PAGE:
More to the Story: Life Is Strange and the Effective Prequel

Modern adventure games have merged the best of TV and movies with the choice and control of video games to create a hybrid that excels in storytelling. They aren’t for everyone, but for many people, particularly those that don’t consider themselves “hardcore gamers,” they’re a great entrypoint to the medium. If you’re into modern adventure games, then you’ve probably already played Life Is Strange. And you’ll know it was an incredibly moving experience. You really develop a connection with main character Max, and the burgeoning friendship you feel with Max’s best pal Chloe is palpable. It was rightly praised for its compelling plot and intriguing gameplay mechanics, the likes of which hadn’t really been done in adventure games before.

The story, briefly, revolves around Max’s newfound ability to rewind time. This mechanic allows players to go back and explore different paths through the game (to a point) and not be forced to feel railroaded into a decision. And as adventure game fans know, decisions are what the game is all about. Released over five episodes, each new chapter ended on a cliffhanger that begged to be resolved, keeping players on the edges of their seats until the credits rolled in the final episode.

This week, Life Is Strange 2 is launching on PlayStation 4, Xbox One, and Windows PC. In celebration and anticipation of this new story, I wanted to take a moment to reflect, not on the original game, but on its prequel/spin-off, Life Is Strange: Before the Storm.

Beware significant spoilers ahead for both Life Is Strange and Life Is Strange: Before the Storm.

In Life Is Strange Episode 1, Max alters the past to save her friend Chloe’s life. What she comes to understand in subsequent episodes, however, is that significant changes to history carry with them cosmic consequences. Her visions of a cataclysmic tornado destroying the town of Arcadia Bay, Oregon come true, and in the end she has a heartbreaking choice to make:

Either watch the people of Arcadia Bay be killed and save Chloe, or travel back, undo her original change to the past, and let Chloe die.

Playing through the first game, my curiosity got the better of me, and I loaded my save file twice to watch both possible endings. Both were tragic and emotional and very effective, but I believed the ending wherein Max allows Chloe to die, thereby saving everyone else, was the “proper” ending. It made the most sense, thematically, that she would use her powers to do the most good for the most people. Chloe had a rough life, and she didn’t deserve her fate, but sometimes bad things happen.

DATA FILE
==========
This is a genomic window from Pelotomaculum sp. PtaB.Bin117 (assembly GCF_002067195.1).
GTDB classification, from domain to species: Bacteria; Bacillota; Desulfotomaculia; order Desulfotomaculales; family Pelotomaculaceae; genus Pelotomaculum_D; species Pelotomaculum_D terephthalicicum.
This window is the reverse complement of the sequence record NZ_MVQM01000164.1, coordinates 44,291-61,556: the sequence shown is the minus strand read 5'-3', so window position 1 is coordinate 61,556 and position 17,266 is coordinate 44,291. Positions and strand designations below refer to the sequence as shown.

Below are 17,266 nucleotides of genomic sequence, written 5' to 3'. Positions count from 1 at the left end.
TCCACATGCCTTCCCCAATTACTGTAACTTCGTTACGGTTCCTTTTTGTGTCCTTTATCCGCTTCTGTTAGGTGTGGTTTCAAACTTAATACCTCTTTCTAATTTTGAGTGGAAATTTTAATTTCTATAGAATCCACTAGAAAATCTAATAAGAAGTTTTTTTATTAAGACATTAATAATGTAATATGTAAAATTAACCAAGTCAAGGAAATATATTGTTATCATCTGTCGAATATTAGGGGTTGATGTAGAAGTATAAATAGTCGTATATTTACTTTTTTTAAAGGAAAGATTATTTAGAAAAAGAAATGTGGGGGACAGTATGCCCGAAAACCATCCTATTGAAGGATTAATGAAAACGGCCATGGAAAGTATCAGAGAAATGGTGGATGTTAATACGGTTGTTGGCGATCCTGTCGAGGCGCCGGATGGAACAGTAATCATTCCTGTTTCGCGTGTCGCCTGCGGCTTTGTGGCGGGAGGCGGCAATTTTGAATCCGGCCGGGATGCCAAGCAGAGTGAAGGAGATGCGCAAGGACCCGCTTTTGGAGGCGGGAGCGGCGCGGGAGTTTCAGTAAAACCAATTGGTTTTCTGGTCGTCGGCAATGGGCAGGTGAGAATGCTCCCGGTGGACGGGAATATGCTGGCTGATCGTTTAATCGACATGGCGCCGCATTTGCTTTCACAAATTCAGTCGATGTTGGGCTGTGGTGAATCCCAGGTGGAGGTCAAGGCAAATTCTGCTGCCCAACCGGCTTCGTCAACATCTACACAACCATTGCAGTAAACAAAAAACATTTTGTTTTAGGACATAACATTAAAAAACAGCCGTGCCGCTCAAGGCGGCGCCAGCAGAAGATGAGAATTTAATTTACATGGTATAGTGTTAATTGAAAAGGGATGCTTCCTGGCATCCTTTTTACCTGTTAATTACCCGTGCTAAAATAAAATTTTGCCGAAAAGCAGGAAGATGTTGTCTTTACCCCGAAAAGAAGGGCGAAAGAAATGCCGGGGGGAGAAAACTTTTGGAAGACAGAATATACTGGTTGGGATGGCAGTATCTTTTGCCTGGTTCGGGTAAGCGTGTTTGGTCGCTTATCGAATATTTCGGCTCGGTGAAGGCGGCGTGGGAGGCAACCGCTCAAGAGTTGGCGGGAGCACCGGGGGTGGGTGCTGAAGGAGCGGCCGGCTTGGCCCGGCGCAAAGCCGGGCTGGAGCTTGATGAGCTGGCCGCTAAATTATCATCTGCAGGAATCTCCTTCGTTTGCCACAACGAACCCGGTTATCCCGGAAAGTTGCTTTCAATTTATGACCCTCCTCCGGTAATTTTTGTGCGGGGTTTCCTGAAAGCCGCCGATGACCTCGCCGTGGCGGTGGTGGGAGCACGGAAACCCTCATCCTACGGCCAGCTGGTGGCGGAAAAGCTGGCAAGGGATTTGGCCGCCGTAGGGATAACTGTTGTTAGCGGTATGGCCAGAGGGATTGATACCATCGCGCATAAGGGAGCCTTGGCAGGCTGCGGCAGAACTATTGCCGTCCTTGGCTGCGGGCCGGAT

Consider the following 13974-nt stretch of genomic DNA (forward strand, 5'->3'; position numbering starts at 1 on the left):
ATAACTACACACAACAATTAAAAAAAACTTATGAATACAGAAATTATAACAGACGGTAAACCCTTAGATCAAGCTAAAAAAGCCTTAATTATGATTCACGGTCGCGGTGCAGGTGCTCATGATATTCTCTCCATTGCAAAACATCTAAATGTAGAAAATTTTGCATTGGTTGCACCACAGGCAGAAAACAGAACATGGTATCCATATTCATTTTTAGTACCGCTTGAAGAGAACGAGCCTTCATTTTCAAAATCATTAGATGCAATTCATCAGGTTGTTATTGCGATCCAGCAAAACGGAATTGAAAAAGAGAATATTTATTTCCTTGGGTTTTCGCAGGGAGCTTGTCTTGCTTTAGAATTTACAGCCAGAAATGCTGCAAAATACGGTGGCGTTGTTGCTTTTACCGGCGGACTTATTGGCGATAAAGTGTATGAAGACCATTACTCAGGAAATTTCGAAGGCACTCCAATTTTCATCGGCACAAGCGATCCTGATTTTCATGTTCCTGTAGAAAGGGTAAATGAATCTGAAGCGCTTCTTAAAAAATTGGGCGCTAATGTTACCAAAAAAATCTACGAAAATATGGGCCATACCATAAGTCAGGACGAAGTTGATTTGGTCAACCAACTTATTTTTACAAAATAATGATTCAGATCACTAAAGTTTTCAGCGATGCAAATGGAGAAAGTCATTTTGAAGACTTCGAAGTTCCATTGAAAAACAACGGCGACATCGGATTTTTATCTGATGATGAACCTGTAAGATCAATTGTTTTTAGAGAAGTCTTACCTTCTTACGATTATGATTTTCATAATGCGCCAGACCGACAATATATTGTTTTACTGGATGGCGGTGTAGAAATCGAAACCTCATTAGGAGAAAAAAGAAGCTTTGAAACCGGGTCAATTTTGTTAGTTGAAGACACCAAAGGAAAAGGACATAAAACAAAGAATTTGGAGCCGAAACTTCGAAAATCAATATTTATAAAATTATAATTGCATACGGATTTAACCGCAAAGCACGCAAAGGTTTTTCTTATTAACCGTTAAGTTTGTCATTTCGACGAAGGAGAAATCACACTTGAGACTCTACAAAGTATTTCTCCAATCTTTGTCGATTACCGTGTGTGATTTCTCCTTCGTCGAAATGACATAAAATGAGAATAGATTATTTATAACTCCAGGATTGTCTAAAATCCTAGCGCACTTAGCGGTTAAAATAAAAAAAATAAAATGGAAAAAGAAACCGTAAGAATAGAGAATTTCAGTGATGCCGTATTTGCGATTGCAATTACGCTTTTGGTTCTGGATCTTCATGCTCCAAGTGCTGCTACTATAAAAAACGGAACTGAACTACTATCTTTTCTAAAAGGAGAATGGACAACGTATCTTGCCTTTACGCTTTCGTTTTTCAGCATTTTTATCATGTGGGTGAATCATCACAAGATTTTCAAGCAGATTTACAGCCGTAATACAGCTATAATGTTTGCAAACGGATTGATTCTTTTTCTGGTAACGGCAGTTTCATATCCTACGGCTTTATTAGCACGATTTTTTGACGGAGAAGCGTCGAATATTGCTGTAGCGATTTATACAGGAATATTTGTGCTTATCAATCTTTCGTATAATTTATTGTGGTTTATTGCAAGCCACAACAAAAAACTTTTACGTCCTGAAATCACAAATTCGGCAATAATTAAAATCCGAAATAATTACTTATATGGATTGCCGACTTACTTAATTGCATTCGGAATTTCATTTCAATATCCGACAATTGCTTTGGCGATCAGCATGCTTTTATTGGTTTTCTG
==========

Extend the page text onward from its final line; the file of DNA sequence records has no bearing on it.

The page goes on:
When it was announced a new company, not Life Is Strange developer Dontnod, was planning to release a new Life Is Strange game, I was cautiously optimistic. When I learned it would be a prequel, I was confused. When I learned it would star Chloe, I was disappointed.

While I liked Chloe in the original game, I wasn’t super curious about her past. Also, and this seemed like a big issue, she didn’t have any super powers. What precisely would make this a Life Is Strange game if there isn’t anything particularly strange about her life? The developers set out to make the case that, powers or not, Chloe was a compelling character worthy of the spotlight. And in doing so, they reformed my opinion on the original game’s climactic choice.

Chloe’s story opens up some time after her father is killed in a terrible car accident, the event that sends her life down a pretty bad path. A serial class skipper, Chloe finds herself in deep trouble when she cuts class with Rachel Amber, the most popular girl in school and, as players are likely to remember, the missing girl that was the catalyst for most of Life Is Strange’s story. As tragedy swirls around Rachel, Chloe does her best to put aside her own problems and help her new best friend.

What we see here is a Chloe before the full weight of the world has crushed her. She’s had it rough, and she knows it. But she still has some light in her, enough to support someone else in need. With her family life in shambles, her education prematurely ended, and her friendships few and far between, Chloe comes to rely on Rachel Amber, and Rachel, in turn, relies on Chloe. Their friendship, their romance, gives Chloe something to fight for. For players of the original game, the whole thing has a somber tone, as we know what the future holds for Chloe and Rachel. Playing only the original game, Chloe’s story is sad. Playing the prequel, Chloe’s story is a full-blown tragedy.

Rewinding a few years in Chloe’s story reveals the circumstances that led her to be so withdrawn and sarcastic when Max meets up with her in the original game. To paraphrase Toni Morrison’s classic book, The Bluest Eye, sometimes the reason “why” bad things happen isn’t as important as “how.” Tracing the line from Before the Storm Chloe to Life Is Strange Chloe draws a deeply human character who players are better able to empathize with.

This is what happens when a prequel is done right. Unlike the Star Wars prequels that told us a lot we already knew (and a lot more we mostly didn’t care about), Before the Storm provides a new perspective on a character we thought we knew pretty well. By showing us her struggles, her troubles and traumas, first-hand, we’re made more sensitive to her plight. It recasts her behavior and choices in the original game in a brand new light. Given the choice of saving Chloe or a bunch of people I don’t know as profoundly, I don’t see how I could make the same gut-wrenching choice in the original game again. It may not be the “greatest good,” but Chloe’s my friend, and I’ll be damned if I let a little thing like the will of the universe tell me she deserves to die.